Scotland
But not even our Conservative party rules in the name of Jesus Christ. It’s a different ecosystem here. Abortion isn’t a live issue, and the vast majority of people agree with abortion rights.
The majority of Americans agree with abortion rights as well:
Today, a 61% majority of U.S. adults say abortion should be legal in all or most cases, while 37% think abortion should be illegal in all or most cases. These views are relatively unchanged in the past few years. The latest Pew Research Center survey, conducted March 7 to 13, finds deep disagreement between – and within – the parties over abortion. In fact, the partisan divide on abortion is far wider than it was two decades ago.
Source: https://www.pewresearch.org/fact-ta...rtion-should-be-legal-in-all-or-most-cases-2/

Yet in 17 States it is either already illegal or will be within weeks.
It’s also why our system is better than the USA.
Pride, they say, goeth before the fall.
 

AlterEgo

Veteran Member
Joined
30 Dec 2008
Messages
15,845
Location
No longer here
The majority of Americans agree with abortion rights as well:
But the majority of American women will still have abortion rights. All Roe v Wade does is turn the issue, rightly in my view, back to the states - the democratically elected representatives - to decide.

Yet in 17 States it is either already illegal or will be within weeks.
Are there any states where there is a clear majority in the state's electorate in favour of abortion rights, but which is currently making it illegal? Any with elections coming up soon?

In the UK, the right to an abortion (with certain conditions) is a settled issue, because it went through a proper democratic process and at no time in my lifetime has there ever been anything close to a majority in the Commons of members who wish to ban it. You could probably count the number of MPs who would ban abortion in Britain on two, maybe three hands, out of over 600 seats.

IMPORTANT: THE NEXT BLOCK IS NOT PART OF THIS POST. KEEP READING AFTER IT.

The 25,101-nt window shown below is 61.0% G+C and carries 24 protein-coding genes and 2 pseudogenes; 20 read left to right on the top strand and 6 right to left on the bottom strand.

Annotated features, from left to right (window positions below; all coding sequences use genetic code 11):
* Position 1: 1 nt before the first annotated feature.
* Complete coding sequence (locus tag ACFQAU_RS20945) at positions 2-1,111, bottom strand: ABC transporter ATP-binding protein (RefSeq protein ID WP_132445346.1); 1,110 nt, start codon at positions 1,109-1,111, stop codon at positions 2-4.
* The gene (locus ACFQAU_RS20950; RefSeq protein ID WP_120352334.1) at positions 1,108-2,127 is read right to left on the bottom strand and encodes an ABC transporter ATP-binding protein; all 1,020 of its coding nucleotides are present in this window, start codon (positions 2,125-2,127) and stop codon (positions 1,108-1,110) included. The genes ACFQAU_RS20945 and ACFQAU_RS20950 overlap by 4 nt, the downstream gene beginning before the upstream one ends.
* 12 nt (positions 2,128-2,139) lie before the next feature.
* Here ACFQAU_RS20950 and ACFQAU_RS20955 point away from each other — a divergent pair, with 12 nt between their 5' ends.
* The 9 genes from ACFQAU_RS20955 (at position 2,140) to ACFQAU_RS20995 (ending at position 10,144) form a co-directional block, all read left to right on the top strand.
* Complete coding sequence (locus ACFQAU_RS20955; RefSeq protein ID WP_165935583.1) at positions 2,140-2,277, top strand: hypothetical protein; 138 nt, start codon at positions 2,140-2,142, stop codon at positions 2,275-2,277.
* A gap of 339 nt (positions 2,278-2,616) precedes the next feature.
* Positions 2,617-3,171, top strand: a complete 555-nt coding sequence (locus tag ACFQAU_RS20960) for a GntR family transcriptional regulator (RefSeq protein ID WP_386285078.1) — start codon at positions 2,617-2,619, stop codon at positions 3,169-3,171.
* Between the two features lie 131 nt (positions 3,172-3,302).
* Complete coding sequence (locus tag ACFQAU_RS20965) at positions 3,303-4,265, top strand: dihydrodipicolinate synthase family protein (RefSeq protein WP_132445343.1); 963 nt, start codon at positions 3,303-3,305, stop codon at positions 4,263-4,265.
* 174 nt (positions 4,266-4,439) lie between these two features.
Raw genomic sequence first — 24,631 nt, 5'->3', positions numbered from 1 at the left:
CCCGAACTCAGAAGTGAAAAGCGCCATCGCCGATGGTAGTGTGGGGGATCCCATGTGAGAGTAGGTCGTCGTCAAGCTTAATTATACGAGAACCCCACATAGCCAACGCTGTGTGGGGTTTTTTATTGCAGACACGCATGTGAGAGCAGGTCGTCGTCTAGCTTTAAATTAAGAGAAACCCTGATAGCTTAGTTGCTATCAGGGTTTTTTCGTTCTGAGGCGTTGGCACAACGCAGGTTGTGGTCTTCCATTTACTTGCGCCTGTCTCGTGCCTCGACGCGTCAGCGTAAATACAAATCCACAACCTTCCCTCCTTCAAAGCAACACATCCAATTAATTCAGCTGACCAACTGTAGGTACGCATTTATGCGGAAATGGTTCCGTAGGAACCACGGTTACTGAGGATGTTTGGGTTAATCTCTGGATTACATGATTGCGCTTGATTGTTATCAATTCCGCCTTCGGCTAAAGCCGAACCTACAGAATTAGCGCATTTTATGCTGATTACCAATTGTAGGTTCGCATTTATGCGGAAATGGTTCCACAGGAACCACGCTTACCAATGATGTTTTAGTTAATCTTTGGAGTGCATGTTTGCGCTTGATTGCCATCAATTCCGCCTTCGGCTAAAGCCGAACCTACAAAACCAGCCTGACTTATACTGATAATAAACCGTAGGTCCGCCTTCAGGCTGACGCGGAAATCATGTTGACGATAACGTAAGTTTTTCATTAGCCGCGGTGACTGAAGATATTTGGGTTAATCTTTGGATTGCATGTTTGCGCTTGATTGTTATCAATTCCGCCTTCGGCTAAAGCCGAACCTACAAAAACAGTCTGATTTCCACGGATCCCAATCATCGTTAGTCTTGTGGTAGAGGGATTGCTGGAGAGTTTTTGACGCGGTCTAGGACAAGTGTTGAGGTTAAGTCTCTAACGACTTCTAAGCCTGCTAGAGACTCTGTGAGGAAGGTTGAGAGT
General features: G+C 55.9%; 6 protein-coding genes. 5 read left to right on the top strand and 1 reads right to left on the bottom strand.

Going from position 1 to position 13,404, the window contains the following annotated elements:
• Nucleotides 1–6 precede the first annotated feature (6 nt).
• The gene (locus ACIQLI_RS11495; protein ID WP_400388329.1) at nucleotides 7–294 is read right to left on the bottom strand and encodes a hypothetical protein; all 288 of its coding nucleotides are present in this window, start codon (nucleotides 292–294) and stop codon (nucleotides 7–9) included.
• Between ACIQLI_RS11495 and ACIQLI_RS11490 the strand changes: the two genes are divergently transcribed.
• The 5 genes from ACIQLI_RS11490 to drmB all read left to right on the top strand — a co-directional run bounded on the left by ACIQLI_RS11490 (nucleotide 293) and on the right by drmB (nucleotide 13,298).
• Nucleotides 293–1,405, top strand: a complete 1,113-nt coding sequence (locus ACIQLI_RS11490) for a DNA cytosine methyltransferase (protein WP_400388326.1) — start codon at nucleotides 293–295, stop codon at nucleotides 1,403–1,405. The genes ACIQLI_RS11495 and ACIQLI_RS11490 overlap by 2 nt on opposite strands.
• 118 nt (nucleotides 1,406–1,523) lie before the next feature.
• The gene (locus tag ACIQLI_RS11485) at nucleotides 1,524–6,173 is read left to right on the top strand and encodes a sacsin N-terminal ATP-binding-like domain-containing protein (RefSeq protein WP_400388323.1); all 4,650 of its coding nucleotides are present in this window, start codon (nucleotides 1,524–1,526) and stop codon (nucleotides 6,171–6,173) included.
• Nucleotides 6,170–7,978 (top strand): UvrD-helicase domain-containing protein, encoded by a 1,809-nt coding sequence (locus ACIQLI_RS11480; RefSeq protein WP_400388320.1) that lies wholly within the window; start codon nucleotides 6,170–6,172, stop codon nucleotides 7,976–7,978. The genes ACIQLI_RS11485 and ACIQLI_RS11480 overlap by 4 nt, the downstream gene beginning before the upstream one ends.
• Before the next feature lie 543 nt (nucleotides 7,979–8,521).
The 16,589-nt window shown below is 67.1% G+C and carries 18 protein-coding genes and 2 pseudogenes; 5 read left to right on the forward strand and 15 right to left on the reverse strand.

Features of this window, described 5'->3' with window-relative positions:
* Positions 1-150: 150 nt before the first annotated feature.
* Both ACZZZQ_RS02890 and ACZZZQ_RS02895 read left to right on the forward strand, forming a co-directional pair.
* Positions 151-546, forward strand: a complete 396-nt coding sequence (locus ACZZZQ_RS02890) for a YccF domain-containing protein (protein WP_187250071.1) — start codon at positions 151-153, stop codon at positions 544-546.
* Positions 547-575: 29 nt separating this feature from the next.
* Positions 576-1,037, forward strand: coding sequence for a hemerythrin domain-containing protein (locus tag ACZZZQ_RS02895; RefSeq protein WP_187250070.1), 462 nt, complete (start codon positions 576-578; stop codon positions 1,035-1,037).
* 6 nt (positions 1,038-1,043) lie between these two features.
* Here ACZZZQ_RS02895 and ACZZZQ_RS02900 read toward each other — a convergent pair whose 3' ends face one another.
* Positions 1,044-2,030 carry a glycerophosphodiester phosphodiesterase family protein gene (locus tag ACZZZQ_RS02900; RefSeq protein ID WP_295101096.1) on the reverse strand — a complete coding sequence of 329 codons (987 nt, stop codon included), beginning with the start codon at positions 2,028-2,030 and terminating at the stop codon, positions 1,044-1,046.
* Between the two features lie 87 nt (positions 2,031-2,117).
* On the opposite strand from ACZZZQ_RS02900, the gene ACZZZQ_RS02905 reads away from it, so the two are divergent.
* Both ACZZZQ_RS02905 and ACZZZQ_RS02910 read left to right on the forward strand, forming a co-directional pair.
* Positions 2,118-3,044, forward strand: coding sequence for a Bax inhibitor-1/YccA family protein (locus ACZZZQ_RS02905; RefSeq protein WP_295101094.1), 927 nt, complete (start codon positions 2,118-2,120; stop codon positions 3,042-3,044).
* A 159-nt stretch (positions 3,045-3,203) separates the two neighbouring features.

Pride, they say, goeth before the fall.
Well we don't pretend to believe in natural law or natural rights when they can be overturned by a handful of lawyers. Parliament here is supreme, has been unquestioningly for 400+ years, and quite rightly too. Every right is negotiated.
 

Cloud Strife

Member
Joined
25 Feb 2014
Messages
861
Are there any states where there is a clear majority in the state's electorate in favour of abortion rights, but which is currently making it illegal? Any with elections coming up soon?

North Carolina is a big one. The population supports it, but the Republican-controlled legislature wants to ban it as quickly as possible. The problem in NC is that it's another situation where the judge made the law, as it's based on a ruling in the NC Supreme Court that referred to Roe v Wade.

There is an interesting question as to whether abortion is a big enough issue to turn the NC legislature into the hands of the Democrats. Right now, the Republicans (through considerable amounts of gerrymandering) hold a clear 69-51 advantage, but from what I gather, the NC Supreme Court is 4-3 for the Democrats. But again, we have the same lunacy: the NC Governor is from the Democrats and he will veto any legislative ban on abortion. So, the law goes back to what is on the legislative books, which is legislation prohibiting abortion from 1881.
 

Ianigsy

Member
Joined
12 May 2015
Messages
827
Not really an issue to most people in the US too but look what happened.

As for there being no possibility here, well of course

As I said to a friend last week, MPs seem to be exempt from the general rule nowadays that you check your religious beliefs in at the door when you arrive at your workplace.
 

Cloud Strife

Member
Joined
25 Feb 2014
Messages
861
Slightly OT, but here's another example of the Supreme Court making law for themselves:


They were challenging whether the agency has the power to regulate planet-warming emissions for state-wide power sectors or just individual power plants.
These 19 states were worried their power sectors would be regulated and they would be forced to move away from using coal, at a severe economic cost.

In a 6-3 ruling, the court sided with the conservative states and fossil-fuel companies, agreeing that Congress had not "intended to delegate... decision of such economic and political significance".

This is exactly why the US system is broken. Laws cannot get through Congress due to the super-majority in Senate, regulations can be passed by the President and then struck down if the Republicans don't agree with them, so effectively, the party that doesn't control the Presidency, the House and the Senate is controlling law through the Supreme Court. It's nonsense.
 

Ediswan

Established Member
Joined
15 Nov 2012
Messages
1,707
Location
Stevenage
Slightly OT, but here's another example of the Supreme Court making law for themselves:

Alternatively, the Supreme Court are saying that the Environmental Protection Agency were exceeding the authority granted to them by Congress.
BBC: The court hasn't completely prevented the EPA from making these regulations in the future - but says that Congress would have to clearly say it authorises this power. And Congress has previously rejected the EPA's proposed carbon limiting programmes.
 

Top